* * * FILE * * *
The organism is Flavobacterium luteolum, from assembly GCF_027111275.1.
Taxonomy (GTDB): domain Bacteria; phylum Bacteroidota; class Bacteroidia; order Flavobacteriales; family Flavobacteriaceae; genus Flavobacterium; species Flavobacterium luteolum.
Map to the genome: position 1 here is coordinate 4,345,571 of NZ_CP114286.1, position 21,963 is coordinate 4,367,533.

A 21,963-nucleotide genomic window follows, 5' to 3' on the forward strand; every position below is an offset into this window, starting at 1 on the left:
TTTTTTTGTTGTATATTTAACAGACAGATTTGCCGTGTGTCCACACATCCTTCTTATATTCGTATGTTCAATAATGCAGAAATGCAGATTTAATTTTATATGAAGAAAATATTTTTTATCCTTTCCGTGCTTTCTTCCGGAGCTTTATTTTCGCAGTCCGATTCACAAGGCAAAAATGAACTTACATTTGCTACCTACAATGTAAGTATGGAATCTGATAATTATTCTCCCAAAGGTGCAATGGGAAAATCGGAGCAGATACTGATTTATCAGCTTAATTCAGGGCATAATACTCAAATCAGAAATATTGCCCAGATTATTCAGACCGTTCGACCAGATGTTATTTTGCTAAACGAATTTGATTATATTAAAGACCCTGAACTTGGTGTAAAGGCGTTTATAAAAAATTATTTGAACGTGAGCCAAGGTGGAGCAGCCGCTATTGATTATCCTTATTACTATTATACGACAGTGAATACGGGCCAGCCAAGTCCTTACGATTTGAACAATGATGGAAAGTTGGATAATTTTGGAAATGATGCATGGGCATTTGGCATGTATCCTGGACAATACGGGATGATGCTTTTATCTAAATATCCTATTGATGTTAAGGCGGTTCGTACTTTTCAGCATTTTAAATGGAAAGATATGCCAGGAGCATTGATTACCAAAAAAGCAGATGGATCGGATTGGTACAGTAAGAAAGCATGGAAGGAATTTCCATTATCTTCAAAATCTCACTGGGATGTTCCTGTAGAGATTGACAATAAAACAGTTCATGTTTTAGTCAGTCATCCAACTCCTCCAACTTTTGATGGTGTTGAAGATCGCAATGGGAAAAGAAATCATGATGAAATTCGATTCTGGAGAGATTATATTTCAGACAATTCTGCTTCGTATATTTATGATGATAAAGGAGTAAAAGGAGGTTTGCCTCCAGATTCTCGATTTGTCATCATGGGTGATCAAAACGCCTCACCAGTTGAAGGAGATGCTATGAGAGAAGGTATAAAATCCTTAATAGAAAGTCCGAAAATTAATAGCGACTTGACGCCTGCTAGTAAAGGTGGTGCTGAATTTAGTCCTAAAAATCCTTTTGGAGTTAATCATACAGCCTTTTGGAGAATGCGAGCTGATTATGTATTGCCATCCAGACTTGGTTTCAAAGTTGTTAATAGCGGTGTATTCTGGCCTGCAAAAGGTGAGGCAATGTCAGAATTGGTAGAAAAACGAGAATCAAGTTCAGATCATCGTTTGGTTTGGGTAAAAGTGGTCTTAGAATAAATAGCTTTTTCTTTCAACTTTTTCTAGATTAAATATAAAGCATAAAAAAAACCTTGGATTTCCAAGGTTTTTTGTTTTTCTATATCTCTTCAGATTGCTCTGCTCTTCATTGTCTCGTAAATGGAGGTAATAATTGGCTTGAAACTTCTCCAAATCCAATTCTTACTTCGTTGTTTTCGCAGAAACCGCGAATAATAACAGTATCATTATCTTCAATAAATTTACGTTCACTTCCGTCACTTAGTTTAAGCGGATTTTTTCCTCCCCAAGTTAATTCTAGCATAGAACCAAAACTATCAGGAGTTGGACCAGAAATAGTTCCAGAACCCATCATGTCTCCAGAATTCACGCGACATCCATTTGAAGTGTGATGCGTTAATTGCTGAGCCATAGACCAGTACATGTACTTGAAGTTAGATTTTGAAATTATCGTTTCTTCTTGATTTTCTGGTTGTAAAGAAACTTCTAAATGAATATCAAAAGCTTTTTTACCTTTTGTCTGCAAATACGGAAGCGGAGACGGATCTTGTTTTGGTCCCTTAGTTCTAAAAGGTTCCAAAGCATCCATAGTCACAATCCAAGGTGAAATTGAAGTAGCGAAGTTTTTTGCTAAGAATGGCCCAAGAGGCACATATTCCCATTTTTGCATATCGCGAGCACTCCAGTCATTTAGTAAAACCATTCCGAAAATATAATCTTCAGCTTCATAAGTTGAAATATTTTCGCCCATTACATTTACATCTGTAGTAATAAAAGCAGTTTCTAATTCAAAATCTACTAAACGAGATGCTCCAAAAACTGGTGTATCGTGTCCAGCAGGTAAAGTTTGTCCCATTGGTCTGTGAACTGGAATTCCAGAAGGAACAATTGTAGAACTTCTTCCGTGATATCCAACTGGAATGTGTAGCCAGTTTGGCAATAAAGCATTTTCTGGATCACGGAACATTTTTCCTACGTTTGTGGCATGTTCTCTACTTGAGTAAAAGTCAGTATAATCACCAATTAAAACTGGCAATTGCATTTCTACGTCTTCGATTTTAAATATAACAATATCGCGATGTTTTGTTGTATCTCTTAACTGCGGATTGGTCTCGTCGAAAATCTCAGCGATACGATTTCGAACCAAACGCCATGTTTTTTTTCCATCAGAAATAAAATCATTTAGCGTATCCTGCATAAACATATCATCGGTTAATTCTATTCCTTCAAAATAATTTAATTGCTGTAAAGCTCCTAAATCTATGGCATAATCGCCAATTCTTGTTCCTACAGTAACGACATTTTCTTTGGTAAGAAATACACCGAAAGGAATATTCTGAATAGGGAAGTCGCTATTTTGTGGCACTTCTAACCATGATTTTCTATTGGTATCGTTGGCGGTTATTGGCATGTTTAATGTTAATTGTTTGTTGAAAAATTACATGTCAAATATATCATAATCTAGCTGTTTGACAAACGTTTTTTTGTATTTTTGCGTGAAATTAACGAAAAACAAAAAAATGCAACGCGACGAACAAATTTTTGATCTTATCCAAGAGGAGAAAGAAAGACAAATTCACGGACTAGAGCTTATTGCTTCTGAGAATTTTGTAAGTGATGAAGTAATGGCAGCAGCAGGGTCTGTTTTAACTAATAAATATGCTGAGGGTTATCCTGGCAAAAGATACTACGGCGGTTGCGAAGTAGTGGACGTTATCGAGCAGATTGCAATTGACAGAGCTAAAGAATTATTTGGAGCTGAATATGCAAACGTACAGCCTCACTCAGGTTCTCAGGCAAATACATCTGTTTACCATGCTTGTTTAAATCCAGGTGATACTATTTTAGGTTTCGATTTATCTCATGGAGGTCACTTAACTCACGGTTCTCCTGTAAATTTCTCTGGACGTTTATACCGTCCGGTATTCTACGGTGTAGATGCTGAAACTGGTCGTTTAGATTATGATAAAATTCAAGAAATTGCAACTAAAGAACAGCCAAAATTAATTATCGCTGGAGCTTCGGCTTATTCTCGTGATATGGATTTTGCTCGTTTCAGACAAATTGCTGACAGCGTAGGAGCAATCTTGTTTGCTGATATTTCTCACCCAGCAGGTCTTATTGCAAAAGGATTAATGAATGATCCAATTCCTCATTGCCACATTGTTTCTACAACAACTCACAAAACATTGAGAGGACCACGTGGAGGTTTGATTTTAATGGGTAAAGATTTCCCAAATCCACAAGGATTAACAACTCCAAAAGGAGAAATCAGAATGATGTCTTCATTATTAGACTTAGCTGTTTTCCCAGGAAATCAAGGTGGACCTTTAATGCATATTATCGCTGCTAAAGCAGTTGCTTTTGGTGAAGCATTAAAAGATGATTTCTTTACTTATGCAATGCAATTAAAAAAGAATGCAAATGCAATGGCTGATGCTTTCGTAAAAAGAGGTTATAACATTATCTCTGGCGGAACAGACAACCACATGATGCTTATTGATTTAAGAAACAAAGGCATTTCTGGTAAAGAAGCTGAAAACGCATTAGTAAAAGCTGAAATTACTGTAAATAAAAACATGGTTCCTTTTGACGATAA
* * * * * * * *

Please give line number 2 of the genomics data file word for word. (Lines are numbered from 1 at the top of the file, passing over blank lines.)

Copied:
Taxonomy (GTDB): domain Bacteria; phylum Bacteroidota; class Bacteroidia; order Flavobacteriales; family Flavobacteriaceae; genus Flavobacterium; species Flavobacterium luteolum.